Daria Schneider Wins NCAA Sabre Championship, as Lions Finish Third
All three events served to boost the morale of the Columbia team, which had been lowered following Saturday’s fencing, in which the Lions, after leading the NCAA Championships for two days, fell to third place. But the Lions rebounded Sunday, scoring 37 victories for a total of 169, enough to hold off fourth-place Notre Dame and gain on second-place St. John’s, which had 176. Penn State netted 194 victories to win the NCAA Championships for the first time since 2002.
“[The third-place trophy] is our first trophy in nine years,” head coach George Kolombatovich said. “In some ways I’m still disappointed, but in some ways I’m feeling really wonderful. We brought 12 fencers to the NCAA Championships, and we returned with nine All-Americans! But the best part is that every one of our fencers gave their all. They gave everything they had!”
The improved fourth-day showing gained three women’s All-Americans for Columbia, including senior foilist Cassidy Luitjen, who finished eighth to make second team All-American, and two first team All-Americans, Jacobson and Schneider.
Placing well and making first team All-American were old hat for Jacobson. The junior from Atlanta had won the NCAA Championship in 2005, her first season at Columbia, and then finished second as a sophomore. But it was a new thing for Schneider, who had qualified for the 2006 NCAA Championships, but did not make the trip due to the limit of two fencers per weapon — Columbia was represented by Jacobson and then-senior Emma Baratta.
Coming into the nationals, Schneider wasn’t even thinking of individual fencing glory. “I was thinking of winning as many bouts as I could for our team,” she recalled. “I wasn’t even thinking of the individuals.”
But she went 11-3 the first day, as did Jacobson, and then a superb 8-1 the final day to finish with 19 victories in 23 bouts, second-best among all women’s foilists behind Caitlin Thompson of Penn State, who was 20-3. Notre Dame’s Valerie Providenza matched Schneider with 19 victories, and Jacobson snared the last semifinal spot when her 17-6 record edged two St. John’s fencers, Dagmara Wozniak and Olga Ovtchinnikova, who had 16 each.
Thompson was seeded first (by won-lost record), and Providenza second. Schneider was third and Jacobson fourth, setting up Thompson-Jacobson and Providenza-Schneider semifinal bouts.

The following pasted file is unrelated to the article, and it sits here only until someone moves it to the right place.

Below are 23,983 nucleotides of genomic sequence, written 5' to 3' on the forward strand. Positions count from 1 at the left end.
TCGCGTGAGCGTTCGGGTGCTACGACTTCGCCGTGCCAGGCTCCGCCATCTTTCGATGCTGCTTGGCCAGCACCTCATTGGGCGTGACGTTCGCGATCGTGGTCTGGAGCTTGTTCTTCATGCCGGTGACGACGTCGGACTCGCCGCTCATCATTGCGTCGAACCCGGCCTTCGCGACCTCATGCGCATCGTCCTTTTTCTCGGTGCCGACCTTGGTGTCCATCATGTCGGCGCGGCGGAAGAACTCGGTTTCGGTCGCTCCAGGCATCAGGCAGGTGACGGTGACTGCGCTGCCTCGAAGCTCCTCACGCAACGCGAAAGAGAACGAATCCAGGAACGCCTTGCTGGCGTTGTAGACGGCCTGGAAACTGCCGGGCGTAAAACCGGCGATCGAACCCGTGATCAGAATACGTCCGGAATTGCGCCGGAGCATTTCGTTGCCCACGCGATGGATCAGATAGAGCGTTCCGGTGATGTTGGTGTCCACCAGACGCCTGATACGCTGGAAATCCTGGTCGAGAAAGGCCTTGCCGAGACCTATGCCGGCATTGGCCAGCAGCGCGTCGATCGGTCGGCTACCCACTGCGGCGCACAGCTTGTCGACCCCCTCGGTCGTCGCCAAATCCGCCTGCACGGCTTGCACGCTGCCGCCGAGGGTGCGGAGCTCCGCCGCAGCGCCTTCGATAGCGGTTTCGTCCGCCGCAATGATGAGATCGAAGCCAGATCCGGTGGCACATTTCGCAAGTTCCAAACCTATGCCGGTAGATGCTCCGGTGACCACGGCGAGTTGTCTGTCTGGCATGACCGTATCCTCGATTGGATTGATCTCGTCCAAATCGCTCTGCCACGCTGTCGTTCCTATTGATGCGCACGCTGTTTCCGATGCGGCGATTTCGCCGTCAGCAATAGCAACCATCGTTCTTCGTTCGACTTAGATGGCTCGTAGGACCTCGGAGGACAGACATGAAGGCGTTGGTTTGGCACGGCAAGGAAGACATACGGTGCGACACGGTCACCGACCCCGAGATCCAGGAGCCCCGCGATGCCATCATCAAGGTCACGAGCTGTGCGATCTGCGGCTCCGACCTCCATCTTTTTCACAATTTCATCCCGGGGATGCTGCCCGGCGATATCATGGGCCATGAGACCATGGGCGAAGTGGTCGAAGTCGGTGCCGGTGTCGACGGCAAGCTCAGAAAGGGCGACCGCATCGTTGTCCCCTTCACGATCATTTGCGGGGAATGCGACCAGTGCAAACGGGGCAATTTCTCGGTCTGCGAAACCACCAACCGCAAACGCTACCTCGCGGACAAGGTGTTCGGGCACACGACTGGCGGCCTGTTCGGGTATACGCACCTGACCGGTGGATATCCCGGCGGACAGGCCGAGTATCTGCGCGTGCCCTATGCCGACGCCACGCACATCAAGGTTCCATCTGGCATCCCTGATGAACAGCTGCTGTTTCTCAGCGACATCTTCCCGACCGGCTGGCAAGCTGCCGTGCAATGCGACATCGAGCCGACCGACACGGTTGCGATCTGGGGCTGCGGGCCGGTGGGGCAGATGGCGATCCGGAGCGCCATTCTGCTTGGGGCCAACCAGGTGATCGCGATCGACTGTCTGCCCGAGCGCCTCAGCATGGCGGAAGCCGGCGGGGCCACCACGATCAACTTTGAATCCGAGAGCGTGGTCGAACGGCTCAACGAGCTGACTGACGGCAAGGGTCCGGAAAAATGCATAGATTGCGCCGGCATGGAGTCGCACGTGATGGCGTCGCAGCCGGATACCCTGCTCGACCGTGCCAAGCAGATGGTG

Jacobson had beaten Thompson in Saturday’s bout, 5-3, but the Penn State star was not to be denied on Sunday. She broke a 4-4 tie in the 15-touch semifinal bout with three straight touches, and Emily was unable to catch up.
Trailing 8-5 at the rest break, Jacobson scored a touch to come within 8-6. Thompson then netted six straight touches, taking a 14-6 lead. Jacobson staved off defeat with one touch for a 14-7 score, but Caitlin then hit the winner to triumph, 15-7, and advance to the championship match.
Schneider was having just as much difficulty with Providenza.
“Valerie is very hard for me to fence,” Daria said. “She is very tall, and I’m only 5-4 1/2. She can outreach me, so every touch is really important.”
Providenza puled away at the midpoint of the match, opening up a 10-8 lead. Schneider came back with three straight for an 11-10 lead, only to see Providenza score to tie it at 11-11, and then score two more touches for a 13-11 led. She seemed to have the momentum — at least, until the Lion fencer scored two touches of her own for a 13-13 tie.
Providenza went ahead again, 14-13, one touch away from victory. Schneider then tied it again at 14-all. As she had been doing most of the match, Daria attacked. As their weapons flashed, both fencers let out a yell — and then the official indicated a point for Schneider, sending her to the final.
“I scored nine or 10 points on attack and preparation,” she explained. “I tried to stick with that. You keep doing it, even if it’s not working.”
Columbia’s athletes and fans had let out a cheer when Schneider won, but her mind was already on Caitlin Thompson.
“As soon as I beat Valerie, I started thinking about Caity, about my bout with her yesterday (a 5-1 loss), and about Emily.” Jacobson had suffered a 15-7 loss in the semifinals but had defeated Thompson in Saturday’s five-touch bout, 5-3. Some fencers don’t plan for a bout in advance, but not Schneider.
“Daria fences so smart, so creatively,” men’s sabre fencer Alex Krul said. “She plans out what she wants to do. I always expect her to beat everyone.” In addition to thinking about the upcoming match, Schneider sought out her teammates to talk about non-fencing matters, “to get my mind off the upcoming bout.”
First she watched Jacobson edge Providenza, 15-13, for third place. Then she took the strip against Thompson.